It is not often that I find myself saying this in a review, but the tilt controls of this game are really well done. Tilt controls in action games are usually hamfisted, inaccurate and extremely frustrating, but here the developer has done such a good job that I ended up using the tilt controls more than I used the on-screen option.
It is lucky that the controls are so good, as you will need them with Gravatron because this is a pretty tough game where you will need to be able to react very quickly and perform complicated maneuvers to survive the difficult bits.
Gravatron for Android puts you in the cockpit of a UFO flying around on American soil attempting to abduct humans and cause as much chaos as possible, all viewed from a side on, 2D perspective. The bare bones of the game are similar to Choplifter, but instead of rescuing soldiers, here you grab them and throw them into walls, turning them into a bloody mess.
You tilt to fly around, and a tap of the screen sends your grabatron down to pick up whatever is below you. Once picked up, a quick swipe of the screen will send your cargo flying off in the direction of the swipe. There are no levels as such, as the game takes place on a surprisingly large open world, which you are free to explore at will. Instead of levels there are missions either in plain sight or hidden, that you can choose to undertake, and also a main thread of larger missions that act as the ‘story’, such as it is.
The main thread of missions usually involve allowing you to access new areas, so for example, at the start of the game you must destroy a large power plant to power down some pesky SAM sites that prevented further progress elsewhere on the map.
The real joy of the game, however is in doing all the side missions and generally messing about with the humans and their vehicles. You can pick a person up and chuck them, sure, but how about grabbing a giant doughnut sign, rolling it down a hill to crush dozens of humans, before it rolls over a tank which then explodes, destroying a nearby windmill? Much more fun.
You can grab caravans and throw them at annoying attack helicopters, go on bombing runs with sheep and pigs as your ammo, sit on people to crush them and sling oil tankers at shopping malls. The great thing is that the game rewards your invention. Decide to start blowing up some cars on a highway and a surprise mission will begin, either setting you the task of destroying six cars in thirty seconds, or maybe taking down four local bridges with them.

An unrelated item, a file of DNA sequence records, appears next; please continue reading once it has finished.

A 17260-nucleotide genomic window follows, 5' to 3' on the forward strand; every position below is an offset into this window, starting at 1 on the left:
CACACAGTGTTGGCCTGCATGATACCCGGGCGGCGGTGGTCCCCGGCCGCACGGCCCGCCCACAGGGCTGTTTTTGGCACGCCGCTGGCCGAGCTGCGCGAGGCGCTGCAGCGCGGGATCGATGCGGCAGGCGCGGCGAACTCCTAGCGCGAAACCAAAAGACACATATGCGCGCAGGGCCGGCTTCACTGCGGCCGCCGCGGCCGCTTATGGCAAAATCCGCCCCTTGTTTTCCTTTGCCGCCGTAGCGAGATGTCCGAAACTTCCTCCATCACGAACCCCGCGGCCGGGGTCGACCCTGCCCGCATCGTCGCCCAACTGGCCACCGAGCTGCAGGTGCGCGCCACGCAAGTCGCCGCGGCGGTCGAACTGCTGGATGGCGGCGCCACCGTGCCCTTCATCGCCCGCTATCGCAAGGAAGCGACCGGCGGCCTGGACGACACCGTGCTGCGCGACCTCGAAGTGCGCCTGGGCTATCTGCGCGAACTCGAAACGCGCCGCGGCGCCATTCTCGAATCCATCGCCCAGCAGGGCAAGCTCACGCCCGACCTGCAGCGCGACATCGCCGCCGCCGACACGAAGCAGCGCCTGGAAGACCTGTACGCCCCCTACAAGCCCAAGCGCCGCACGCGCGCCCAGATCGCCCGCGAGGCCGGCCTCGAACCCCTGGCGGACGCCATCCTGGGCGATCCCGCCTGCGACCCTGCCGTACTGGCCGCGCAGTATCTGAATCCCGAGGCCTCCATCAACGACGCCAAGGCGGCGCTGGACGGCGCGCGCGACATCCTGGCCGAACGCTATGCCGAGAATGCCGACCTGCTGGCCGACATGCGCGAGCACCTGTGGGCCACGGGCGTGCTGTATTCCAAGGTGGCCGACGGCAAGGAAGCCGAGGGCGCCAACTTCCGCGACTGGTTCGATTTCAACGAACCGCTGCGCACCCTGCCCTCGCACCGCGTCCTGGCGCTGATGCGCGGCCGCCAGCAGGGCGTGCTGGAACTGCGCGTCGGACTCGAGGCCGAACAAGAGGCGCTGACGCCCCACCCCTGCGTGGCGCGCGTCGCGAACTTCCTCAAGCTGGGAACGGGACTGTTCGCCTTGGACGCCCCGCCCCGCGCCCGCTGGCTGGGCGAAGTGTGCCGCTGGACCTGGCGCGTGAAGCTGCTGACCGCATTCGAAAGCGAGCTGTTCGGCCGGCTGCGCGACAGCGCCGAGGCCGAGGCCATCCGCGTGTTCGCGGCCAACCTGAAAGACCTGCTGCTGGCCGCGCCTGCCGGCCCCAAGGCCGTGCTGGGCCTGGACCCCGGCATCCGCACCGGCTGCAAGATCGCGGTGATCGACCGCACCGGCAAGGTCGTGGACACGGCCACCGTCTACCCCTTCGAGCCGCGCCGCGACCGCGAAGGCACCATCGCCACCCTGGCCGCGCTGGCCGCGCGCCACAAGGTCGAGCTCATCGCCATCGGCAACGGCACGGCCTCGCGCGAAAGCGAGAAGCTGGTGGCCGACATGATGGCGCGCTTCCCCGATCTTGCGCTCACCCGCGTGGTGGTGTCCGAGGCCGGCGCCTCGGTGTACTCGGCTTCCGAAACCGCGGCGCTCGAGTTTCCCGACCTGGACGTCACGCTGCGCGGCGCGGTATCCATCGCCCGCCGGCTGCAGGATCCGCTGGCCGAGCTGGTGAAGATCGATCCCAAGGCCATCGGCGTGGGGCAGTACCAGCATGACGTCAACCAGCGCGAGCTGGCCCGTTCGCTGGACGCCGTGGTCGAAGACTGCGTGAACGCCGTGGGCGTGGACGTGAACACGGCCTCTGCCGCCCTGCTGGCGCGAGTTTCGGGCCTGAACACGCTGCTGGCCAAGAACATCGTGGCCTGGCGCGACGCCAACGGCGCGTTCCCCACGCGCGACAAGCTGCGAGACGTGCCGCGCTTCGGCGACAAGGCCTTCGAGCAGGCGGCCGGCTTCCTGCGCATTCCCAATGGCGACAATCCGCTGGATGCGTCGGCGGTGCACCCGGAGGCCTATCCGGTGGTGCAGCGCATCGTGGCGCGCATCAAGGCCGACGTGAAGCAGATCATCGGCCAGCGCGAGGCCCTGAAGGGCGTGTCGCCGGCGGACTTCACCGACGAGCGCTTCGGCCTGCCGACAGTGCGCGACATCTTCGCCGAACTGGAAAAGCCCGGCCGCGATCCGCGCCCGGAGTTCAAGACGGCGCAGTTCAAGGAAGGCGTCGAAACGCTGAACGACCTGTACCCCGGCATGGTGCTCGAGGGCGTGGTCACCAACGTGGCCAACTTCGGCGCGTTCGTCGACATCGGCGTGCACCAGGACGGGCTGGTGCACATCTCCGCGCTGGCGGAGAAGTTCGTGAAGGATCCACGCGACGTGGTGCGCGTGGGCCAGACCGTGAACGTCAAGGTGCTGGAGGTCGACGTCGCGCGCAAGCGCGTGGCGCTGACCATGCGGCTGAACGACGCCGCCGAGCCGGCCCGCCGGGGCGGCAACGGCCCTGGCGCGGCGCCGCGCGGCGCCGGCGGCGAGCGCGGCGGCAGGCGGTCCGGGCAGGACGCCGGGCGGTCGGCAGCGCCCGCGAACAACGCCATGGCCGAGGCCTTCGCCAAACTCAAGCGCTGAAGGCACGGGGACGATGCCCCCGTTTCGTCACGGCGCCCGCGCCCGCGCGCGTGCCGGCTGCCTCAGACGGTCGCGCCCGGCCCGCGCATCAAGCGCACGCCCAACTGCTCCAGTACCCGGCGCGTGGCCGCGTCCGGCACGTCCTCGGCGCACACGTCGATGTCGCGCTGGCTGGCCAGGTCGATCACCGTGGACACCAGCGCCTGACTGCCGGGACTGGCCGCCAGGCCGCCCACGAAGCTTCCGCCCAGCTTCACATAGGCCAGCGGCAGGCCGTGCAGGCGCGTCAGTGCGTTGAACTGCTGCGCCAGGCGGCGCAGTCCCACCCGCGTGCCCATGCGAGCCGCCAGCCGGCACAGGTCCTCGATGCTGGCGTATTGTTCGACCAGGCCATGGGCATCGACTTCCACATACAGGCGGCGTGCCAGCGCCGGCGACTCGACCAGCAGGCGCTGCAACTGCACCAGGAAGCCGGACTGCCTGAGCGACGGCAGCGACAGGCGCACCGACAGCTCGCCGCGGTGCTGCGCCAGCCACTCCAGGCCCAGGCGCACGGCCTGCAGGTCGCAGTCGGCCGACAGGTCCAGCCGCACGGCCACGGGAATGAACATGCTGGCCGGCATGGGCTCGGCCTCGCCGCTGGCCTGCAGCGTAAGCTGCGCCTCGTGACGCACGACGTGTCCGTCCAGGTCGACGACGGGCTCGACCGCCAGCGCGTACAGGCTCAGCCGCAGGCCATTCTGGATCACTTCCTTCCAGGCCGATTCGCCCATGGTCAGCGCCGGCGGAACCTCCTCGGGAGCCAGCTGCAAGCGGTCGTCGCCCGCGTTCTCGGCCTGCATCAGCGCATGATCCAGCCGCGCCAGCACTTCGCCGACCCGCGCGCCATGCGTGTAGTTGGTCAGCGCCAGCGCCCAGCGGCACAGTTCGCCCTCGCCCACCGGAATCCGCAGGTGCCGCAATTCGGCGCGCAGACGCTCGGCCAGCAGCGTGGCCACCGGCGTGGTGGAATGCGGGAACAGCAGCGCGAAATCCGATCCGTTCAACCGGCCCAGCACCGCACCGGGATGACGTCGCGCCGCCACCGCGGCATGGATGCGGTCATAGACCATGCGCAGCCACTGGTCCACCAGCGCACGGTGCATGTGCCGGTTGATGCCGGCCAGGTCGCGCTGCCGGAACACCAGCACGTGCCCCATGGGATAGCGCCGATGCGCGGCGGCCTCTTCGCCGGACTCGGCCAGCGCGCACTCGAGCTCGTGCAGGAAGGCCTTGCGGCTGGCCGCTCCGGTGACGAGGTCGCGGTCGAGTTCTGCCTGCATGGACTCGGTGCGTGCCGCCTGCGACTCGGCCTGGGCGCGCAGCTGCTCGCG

You can even get bonuses for using special objects, such as using a sign above a casino to crush some local police or dropping a tank on a barn. You get extra points for all this, and for using combos and getting killstreaks, and all this goes towards the all important score, which is good as the game is a score attack at heart. You do get extra lives, but there is no saving your progress, so each game you play is a run at the high score, something that will put off as many people as it will attract. It can be great, starting from scratch and trying to beat your best score, but when you get really far and have to start all over again, frustration and a little despair can set in.
The graphics are really good, with the main UFO looking like it is bump mapped, and a decent amount of detail on all the characters and buildings. The explosions are pretty good, and the little voices of the people you are fighting are really funny.
There are various power ups, such as a stronger claw and extra armour, laying around in hidden caverns, and I would recommend you clear each area of all collectibles to give you a fighting chance on the later sections. There are a few in-app purchases to be had to give you an edge with a better initial load-out, and even one to make the game tougher.
The game is a blast, with tight control, decent physics and hilarious action and violence, so why isn’t the score higher? Well, aside from the fact that the lack of a progress saving mechanism may put a lot of people off, the game as it is now has some major performance problems.
The smallest problem is the fact that the tilting angle needs to be re-calibrated every few minutes, which soon becomes a real chore, particularly as you have to pause and then select another menu to get to the calibration screen every time. An onscreen button in the corner, or at least having it in the first pause menu would be a big help, although if the need to constantly calibrate wasn’t there then this wouldn’t be a problem. The second and biggest problem is the fact that the game, after a few minutes play, suffers from an ugly degree of slowdown. The more you play the worse it gets, and it isn’t because of the Android system being busy. The strange thing is, when you re-calibrate the controls the game actually starts to run smoother.
When it is bad, the framerate is almost non-existent. A real shame and it does genuinely spoil what should be an excellent game.
Overall, Gravatron is a really good game with a lot going for it. Performance issues aside, this is a blast, with nice graphics, a good mission structure that rewards experimental play and a healthy dose of humour. The controls are top notch, and if the developer sorts out the bugs you can add ten to the score below.
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